Voters may be stuck with Biden, but Democrats shouldn’t pretend we didn’t see what we saw during the debates

Editor’s note: The following article is an op-ed, and the views expressed are the author’s own. Read more opinions on theGrio.

In spite of the immediate panic his poor debate performance sparked last week, as of now, it remains more likely than not that President Joe Biden will stay on the ballot in this year’s looming presidential election.

So, his supporters have devised a plan to fix matters, which includes asking voters to essentially hurry up and get over what we all saw and heard.

Part of that effort includes getting the most popular Democrat in the country, former President Barack Obama, to chime in and help everyone get on message.

“Bad debate nights happen,” Obama posted on X. “Trust me, I know. But this election is still a choice between someone who has fought for ordinary folks his entire life and someone who only cares about himself. Between someone who tells the truth; who knows right from wrong and will give it to the American people straight — and someone who lies through his teeth for his own benefit. Last night didn’t change that, and it’s why so much is at stake in November.”

If you are to believe Obama and a number of leading Democrats like House Minority Leader Hakeem Jeffries, former Speaker of the House Nancy Pelosi and Democratic National Committee Chairman Jamie Harrison, Biden merely had a bad night that will set the stage for some great comeback at a later date. 

As for the reasons behind why it was such a bad night, the Biden camp has come up with different excuses: he had a cold, he might have been “overprepared” or depending on whom reporters asked, not prepared well enough.

To say Biden merely had a “bad night” is to play in our faces. The same goes for faulting others — say the makeup people in some cases — for what caused such fright among even the most ardent Democrats. 

Biden may well indeed have been battling the sniffles, but even if his answers hadn’t been delivered in a whispery voice, they were still often meandering. What was that line about beating Medicare? Why did he bring up a migrant murdering a woman in that way?

And why did he so often look confused at various moments through the 90-minute event? 

Now we have reports saying that “from 10 a.m. to 4 p.m., Biden is dependably engaged” but “outside of that time range or while traveling abroad, Biden is more likely to have verbal miscues and become fatigued” and how his staff shields him as a result of it. Other reports detail a meeting between Biden and an EU leader where he was found to be sharp and cogent until the final moments when he “ended the meeting with the same anecdote he started with … everyone’s heart sank.” 


Biden is an 81-year-old man serving in an office known to accelerate the aging process.  It is a worry voters have expressed in polling for several years now. How much longer did those around Biden think he could evade the effects of aging — or hide them from the public? 

Yet, in a nod to rhetoric from the 2020 campaign, at a fundraiser over the weekend, First Lady Jill Biden said: “Joe isn’t just the right person for the job. He’s the only person for the job.”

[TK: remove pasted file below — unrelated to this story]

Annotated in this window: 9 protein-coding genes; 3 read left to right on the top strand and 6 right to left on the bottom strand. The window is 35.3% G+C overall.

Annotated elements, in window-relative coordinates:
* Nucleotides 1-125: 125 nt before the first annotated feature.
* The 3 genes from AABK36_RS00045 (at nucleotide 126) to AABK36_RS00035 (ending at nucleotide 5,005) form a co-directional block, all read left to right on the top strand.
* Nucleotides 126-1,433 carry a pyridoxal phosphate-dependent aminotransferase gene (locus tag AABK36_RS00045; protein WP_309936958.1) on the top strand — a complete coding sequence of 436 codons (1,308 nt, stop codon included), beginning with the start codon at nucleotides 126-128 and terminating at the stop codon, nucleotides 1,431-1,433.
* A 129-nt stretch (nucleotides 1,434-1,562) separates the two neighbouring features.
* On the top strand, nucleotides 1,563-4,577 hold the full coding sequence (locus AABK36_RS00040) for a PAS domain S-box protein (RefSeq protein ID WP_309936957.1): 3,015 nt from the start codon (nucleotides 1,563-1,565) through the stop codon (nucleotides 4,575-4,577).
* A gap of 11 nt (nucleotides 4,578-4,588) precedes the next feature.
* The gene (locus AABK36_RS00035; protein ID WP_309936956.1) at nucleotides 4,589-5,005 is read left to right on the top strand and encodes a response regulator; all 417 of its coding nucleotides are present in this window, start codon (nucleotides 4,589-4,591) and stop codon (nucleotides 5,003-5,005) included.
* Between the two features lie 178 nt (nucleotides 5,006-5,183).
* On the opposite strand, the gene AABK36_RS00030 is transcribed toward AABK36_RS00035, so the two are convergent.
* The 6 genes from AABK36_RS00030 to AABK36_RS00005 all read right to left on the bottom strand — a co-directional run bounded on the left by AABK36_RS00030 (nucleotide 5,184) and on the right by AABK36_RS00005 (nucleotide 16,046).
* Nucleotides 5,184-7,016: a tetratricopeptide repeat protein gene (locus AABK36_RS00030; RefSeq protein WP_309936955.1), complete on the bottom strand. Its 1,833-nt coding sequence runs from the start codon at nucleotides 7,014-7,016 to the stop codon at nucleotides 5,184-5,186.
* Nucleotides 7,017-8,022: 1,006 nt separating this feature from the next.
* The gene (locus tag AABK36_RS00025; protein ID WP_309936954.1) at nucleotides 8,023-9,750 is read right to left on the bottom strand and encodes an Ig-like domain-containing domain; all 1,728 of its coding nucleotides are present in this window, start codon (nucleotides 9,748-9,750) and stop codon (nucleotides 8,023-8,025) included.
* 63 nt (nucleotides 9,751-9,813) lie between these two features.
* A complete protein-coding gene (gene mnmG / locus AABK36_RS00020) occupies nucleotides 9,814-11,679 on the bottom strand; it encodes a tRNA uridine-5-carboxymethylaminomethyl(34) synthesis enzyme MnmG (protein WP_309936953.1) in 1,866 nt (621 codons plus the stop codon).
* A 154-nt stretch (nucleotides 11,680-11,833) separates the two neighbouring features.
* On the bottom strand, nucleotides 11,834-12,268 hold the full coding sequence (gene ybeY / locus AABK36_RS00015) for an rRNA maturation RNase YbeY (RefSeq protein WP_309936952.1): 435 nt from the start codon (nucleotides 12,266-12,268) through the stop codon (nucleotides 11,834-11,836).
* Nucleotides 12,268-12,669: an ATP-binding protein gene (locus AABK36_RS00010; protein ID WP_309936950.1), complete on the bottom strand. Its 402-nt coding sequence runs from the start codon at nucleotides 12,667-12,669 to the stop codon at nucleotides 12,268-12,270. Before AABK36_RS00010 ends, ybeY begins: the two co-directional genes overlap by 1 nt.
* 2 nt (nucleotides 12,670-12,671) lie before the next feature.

I have never embraced the idea that only Biden alone is capable of beating Trump in an election but have accepted this is the predicament the powers that be have placed us all in.

I’ll let others go back and forth over whether or not Biden’s debate performance was the worst one in American history, but in any situation where Donald Trump, an incurious and unstable sociopath who lies like he breathes, can come out looking like the more together one in the eyes of viewers, that is a problem that no amount of propaganda can cure.

Democrats are trying to reel folks back in and silence their concerns about Biden’s advanced age and how that will impact him in a second term. The more popular term these days is gaslighting, but this is all very much propaganda by any other name. It is a practice many politicians — even some of those we agree with ideology — engage in. 

It’s not working on all of us, though. 

Some donors have responded to these efforts to squash doubt with more fear and anger. As for voters, according to a new CBS News poll, 72% of voters question Biden’s cognitive abilities and don’t want him to run again. It doesn’t mean Biden can’t win, but as dangerous as Trump is, Biden leading the country until the age of 86 isn’t the best case scenario either. Biden fancies himself as the man standing between Trump and the end of democracy, but historians have warned about the perils of gerontocracy, too

Democrats are trying to excuse what we all saw last week and make clear that our options for president are what they are. So be it, but I’m not living in their shared state of denial by pretending what I saw from Biden was fine. 

Or that one old man’s refusal to abdicate power does not give another permission to do the same.

Michael Arceneaux is the New York Times bestselling author of “I Can’t Date Jesus, I Don’t Want To Die Poor,” and his latest essay collection, “I Finally Bought Some Jordans.”

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